As shown more clearly in FIG. 4, mast mounts for vertical member 58 are designated by reference numerals 143a, 144a, while mast assembly anchoring bolts for vertical member 58 are designated by reference numerals 146a, 147a and mast assembly lock nuts for vertical member 58 are designated by reference numerals 149a and 150a.
Positionable service bench 20 is also provided with a plurality of standard 110 V twin outlet boxes secured to the outside surfaces of vertical members 58, 59 of mast structure 56. In the preferred embodiment illustrated in FIGS. 1-4 two outlet boxes 152a and 152b are positioned in spaced relationship on vertical member 58 and two outlet boxes 152c and 152d are disposed in spaced relationship on vertical member 59 of mast structure 56. A rigid conduit 153 provides electrical connection between the outlet boxes. A male electric plug 155 connectable to a conventional electrical source (not shown) supplies 110 V electrical current, via conduit 156 leading to outlet box 152d, to all of the outlet boxes. Light fixture 123, described hereinbefore, may be plugged into either of the outlet boxes.
Four air chuck mounting plates, designated by reference numerals 160a, 160b, 160c and 160d are also welded or otherwise secured to mast structure 56. Two air chuck mounting plates 160a and 160b, supporting respective air chucks 161a and 161b, are positioned in spaced relationship on vertical member 58. The other two air chuck mounting plates 160c and 160d, supporting respective air chucks 161c and 161d, are positioned in spaced vertical relationship on vertical member 59. A continuous air manifold 164 interconnects air chucks 161a, 161b, 161c and 161d. Manifold supply connection 165, in connection with continuous air manifold 164, is connectable to a continuous pressurized air supply source (not shown) and serves to supply pressurized air as needed to continuous air manifold 164 and air chucks 161a, 161b, 161c and 161d for operation of air pressure tools as needed by the mechanic utilizing positionable service bench 20.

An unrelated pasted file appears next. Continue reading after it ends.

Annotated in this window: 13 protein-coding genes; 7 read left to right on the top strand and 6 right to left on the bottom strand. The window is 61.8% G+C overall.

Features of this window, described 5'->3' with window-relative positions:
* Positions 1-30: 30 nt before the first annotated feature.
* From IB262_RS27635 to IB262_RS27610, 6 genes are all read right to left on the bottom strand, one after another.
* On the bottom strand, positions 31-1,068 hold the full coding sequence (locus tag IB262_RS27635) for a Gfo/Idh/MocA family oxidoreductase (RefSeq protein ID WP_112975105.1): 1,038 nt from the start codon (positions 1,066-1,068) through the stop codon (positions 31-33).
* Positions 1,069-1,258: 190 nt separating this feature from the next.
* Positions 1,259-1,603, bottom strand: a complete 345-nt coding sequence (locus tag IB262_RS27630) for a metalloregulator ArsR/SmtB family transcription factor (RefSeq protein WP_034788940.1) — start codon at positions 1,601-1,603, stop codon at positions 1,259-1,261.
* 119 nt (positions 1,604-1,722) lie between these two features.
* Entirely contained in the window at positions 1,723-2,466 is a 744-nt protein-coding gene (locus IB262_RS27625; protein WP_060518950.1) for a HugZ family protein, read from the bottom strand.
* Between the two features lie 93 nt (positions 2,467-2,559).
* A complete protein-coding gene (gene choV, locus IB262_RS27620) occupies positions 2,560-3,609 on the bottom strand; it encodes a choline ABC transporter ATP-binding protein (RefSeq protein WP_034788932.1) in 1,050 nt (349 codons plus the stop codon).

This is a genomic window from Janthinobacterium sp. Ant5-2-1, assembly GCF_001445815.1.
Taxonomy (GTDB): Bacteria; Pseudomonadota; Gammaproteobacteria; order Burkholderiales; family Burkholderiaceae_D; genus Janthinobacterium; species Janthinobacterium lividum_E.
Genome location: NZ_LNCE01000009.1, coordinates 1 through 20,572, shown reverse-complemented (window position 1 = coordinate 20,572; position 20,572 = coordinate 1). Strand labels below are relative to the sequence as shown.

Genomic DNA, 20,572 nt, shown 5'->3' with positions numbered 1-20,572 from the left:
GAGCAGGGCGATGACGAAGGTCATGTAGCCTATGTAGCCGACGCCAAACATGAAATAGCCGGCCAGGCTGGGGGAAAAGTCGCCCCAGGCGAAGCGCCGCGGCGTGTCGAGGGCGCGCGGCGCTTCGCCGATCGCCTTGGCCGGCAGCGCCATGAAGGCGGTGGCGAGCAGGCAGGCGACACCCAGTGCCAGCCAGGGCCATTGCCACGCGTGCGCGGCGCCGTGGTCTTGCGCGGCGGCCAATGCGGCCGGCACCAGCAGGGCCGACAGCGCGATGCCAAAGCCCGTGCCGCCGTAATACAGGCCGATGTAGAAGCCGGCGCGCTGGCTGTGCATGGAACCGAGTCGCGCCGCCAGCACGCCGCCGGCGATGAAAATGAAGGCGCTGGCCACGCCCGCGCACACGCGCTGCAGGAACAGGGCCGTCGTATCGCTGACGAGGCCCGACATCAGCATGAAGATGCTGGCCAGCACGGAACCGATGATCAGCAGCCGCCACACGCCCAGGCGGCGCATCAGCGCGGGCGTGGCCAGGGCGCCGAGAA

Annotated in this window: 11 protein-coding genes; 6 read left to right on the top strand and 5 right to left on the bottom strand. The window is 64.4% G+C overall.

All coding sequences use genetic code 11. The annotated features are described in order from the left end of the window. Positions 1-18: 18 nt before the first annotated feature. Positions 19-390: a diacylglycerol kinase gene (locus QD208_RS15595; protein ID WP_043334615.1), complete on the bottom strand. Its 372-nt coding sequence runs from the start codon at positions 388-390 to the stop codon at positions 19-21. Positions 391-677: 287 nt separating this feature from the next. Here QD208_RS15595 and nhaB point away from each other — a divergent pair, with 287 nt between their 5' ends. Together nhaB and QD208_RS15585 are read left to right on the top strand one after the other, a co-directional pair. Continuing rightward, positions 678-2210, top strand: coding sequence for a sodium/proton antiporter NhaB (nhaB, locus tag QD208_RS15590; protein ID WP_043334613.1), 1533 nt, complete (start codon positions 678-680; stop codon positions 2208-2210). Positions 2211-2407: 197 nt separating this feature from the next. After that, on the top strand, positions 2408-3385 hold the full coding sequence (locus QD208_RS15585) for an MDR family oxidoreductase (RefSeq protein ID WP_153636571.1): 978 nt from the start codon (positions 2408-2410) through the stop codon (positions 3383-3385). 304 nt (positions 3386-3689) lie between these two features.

The operation of the invention is believed apparent from the above description. The mechanic or technician utilizing postionable service bench loads tool tray 105 and parts containers 140 with the tools and parts believed necessary for the selected repair or maintenance anticipated. Caster handle 53 is then moved from the vertical at rest position shown in FIGS. 1-4 to an approximate forty-five degree angle from the floor support surface to raise rest pads 28, 29 and place caster wheel 48 in contact with the floor support surface. Bench 20 is then moved via exerting force on caster handle 53 to the work site, an example of which is illustrated in FIG. 8.
At the work site, winch handle 71 is manually rotated in either a clockwise or counter clockwise direction to change the height of elevator assembly 75 and the supported tool tray 105 to that desired. Positionable service bench 20 is then moved to the position shown in FIG. 8 with the open square U-shaped horizontal base 22 positioned about the front tire of vehical 175 and tool tray extending under the vehicle hood in easy access to the mechanic. An electrical power source and an air pressure supply source are placed in connection with the respective electrical outlets and air chucks on bench 20 as described hereinbefore. With light fixture 123 disposed in electrical connection with one of the electrical outlets, service manual holder 135 and the appropriate service manual positioned thereon, all tools necessary for the intended job and all required small parts therefore being within arms reach on tool tray 105 and containers 140, the mechanic working on vehicle 175 can proceed with the planned repair or maintenance without interruption, and without making any required trips to obtain additional tools or equipment.